John Perry Barlow, the former lyricist for the Grateful Dead, died at the age of 70, according to reports.
Barlow was also one of the founders of the Electronic Frontier Foundation and Freedom of the Press Foundation.
The EFF, a non-profit digital rights organization, said that Barlow died in his sleep on the morning of Feb. 7.
The world has lost a one-in-a-kind. The Internet would not exist as it does today without the vision and advocacy of John Perry Barlow.
— BTRIC (@BTRICorg) February 8, 2018
One of the strangest and most remarkable pieces I've ever read in my entire life is this interview between bell hooks and John Perry Barlow https://t.co/CU3yRlidW2
— Parker Higgins, 1337 |-| (@xor) February 7, 2018
“With a broken heart I have to announce that EFF’s founder, visionary, and our ongoing inspiration, John Perry Barlow, passed away quietly in his sleep this morning. We will miss Barlow and his wisdom for decades to come, and he will always be an integral part of EFF,” the group stated.
“It is no exaggeration to say that major parts of the Internet we all know and love today exist and thrive because of Barlow’s vision and leadership. He always saw the Internet as a fundamental place of freedom, where voices long silenced can find an audience and people can connect with others regardless of physical distance.”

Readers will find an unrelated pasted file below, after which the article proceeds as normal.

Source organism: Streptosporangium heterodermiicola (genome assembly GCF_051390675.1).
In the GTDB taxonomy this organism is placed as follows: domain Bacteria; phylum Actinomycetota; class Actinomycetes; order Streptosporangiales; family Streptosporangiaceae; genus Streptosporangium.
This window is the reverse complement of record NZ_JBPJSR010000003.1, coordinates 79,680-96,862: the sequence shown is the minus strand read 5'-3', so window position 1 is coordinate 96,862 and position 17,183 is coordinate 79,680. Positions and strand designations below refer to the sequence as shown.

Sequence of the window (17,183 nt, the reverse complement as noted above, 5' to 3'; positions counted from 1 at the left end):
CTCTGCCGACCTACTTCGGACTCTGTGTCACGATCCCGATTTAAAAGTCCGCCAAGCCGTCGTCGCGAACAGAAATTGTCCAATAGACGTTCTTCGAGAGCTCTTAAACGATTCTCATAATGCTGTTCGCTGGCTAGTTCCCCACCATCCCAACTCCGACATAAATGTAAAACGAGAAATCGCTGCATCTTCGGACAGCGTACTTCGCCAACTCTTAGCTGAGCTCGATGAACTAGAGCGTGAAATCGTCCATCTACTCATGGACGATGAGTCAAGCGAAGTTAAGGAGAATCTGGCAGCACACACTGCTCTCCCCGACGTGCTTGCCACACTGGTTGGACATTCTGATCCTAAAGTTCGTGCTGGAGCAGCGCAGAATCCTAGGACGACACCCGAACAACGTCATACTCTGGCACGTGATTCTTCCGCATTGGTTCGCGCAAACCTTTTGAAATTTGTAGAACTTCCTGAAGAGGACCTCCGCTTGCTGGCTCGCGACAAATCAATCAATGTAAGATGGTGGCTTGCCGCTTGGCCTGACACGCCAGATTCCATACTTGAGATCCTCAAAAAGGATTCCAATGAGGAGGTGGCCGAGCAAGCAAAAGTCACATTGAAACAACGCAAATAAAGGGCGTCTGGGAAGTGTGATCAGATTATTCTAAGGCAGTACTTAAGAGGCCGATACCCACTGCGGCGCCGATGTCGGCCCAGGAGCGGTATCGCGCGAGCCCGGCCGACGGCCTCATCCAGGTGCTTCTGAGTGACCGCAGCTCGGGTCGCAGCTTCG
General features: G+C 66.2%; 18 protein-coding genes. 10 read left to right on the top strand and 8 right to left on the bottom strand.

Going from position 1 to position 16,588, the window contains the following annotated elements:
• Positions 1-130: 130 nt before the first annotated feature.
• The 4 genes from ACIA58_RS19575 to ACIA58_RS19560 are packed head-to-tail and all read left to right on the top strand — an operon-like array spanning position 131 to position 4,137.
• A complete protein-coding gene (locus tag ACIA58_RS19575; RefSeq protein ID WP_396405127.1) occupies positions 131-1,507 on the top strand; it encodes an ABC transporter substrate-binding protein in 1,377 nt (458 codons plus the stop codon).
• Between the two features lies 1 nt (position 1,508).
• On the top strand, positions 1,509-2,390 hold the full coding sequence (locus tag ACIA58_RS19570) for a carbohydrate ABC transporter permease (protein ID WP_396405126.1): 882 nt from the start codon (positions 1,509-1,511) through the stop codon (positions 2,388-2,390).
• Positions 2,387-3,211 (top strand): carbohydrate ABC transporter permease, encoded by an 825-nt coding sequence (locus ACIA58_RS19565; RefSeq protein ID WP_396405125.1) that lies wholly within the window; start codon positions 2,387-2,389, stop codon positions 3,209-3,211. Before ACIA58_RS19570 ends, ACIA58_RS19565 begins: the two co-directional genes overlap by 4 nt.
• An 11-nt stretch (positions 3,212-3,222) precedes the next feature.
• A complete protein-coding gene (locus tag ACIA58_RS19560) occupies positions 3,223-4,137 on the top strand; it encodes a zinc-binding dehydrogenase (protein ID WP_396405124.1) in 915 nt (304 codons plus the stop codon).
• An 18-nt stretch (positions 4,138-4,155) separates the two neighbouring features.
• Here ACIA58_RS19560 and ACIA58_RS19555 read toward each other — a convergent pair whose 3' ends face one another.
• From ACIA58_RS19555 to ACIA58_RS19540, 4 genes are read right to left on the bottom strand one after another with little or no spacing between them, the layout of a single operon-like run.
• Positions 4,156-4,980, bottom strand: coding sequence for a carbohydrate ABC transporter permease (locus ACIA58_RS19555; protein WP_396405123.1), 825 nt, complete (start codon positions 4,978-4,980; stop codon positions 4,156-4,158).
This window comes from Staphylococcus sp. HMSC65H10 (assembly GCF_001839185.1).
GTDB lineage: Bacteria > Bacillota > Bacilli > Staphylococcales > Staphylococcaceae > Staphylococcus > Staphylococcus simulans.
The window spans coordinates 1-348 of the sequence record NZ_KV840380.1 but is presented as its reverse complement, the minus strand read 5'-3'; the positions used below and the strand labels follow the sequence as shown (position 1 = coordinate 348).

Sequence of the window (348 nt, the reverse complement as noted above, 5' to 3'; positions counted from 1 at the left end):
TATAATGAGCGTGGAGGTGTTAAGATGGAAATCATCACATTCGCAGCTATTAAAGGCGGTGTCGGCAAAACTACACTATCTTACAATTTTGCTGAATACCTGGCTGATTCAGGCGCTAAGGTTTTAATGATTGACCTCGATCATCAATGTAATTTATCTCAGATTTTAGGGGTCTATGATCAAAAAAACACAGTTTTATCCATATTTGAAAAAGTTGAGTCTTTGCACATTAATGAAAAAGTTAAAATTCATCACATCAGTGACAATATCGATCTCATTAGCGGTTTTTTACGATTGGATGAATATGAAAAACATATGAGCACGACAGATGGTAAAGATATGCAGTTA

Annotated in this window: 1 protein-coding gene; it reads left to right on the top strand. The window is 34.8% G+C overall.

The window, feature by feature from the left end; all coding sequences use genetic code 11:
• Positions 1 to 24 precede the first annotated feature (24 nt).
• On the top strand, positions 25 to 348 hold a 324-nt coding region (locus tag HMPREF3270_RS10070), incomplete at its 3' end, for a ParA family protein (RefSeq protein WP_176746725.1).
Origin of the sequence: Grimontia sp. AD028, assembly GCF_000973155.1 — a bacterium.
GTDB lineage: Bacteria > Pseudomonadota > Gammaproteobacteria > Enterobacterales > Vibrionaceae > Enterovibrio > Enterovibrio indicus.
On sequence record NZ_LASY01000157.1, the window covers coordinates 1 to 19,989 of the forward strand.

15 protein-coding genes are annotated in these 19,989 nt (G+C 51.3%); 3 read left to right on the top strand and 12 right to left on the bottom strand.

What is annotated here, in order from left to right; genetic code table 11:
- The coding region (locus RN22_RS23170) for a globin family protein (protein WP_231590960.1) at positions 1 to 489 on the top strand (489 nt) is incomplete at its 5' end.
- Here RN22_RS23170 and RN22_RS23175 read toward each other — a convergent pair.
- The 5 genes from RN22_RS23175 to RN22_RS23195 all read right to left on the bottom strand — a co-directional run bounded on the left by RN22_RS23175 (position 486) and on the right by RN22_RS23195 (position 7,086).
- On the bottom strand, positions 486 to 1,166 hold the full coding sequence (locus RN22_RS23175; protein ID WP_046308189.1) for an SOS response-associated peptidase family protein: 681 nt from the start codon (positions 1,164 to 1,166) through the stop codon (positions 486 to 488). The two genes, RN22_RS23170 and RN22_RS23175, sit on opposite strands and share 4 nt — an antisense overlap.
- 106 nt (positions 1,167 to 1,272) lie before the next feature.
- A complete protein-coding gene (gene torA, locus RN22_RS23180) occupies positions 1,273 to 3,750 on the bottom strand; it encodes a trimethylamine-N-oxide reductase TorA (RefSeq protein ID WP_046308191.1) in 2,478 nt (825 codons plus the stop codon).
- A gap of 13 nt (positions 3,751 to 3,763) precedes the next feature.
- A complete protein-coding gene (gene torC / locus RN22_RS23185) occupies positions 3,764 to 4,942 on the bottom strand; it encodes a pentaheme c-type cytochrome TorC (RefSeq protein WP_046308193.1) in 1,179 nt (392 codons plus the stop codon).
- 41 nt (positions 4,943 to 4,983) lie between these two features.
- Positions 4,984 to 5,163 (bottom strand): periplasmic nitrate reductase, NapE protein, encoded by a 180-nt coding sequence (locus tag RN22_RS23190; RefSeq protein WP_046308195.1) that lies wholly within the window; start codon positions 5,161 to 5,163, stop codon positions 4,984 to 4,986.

Before that, Barlow began co-writing songs for the Grateful Dead with founding member Bob Weir.
Dead classics like “Cassidy,” “Mexicali Blues,” Black-Throated Wind,” and “Looks Like Rain” as well as dozens more were penned by him, Rolling Stone noted.
Adult principles, by John Perry Barlow pic.twitter.com/lp0cLwMwHl
— Jeff Atwood (@codinghorror) February 8, 2018
“Barlow was sometimes held up as a straw man for a kind of naive techno-utopianism that believed that the Internet could solve all of humanity’s problems without causing any more,” the EFF also said.
“As someone who spent the past 27 years working with him at EFF, I can say that nothing could be further from the truth. Barlow knew that new technology could create and empower evil as much as it could create and empower good.”
The EFF said that he wanted to focus on the good.
He said, “I knew it’s also true that a good way to invent the future is to predict it. So I predicted Utopia, hoping to give Liberty a running start before the laws of Moore and Metcalfe delivered up what Ed Snowden now correctly calls ‘turn-key totalitarianism.’”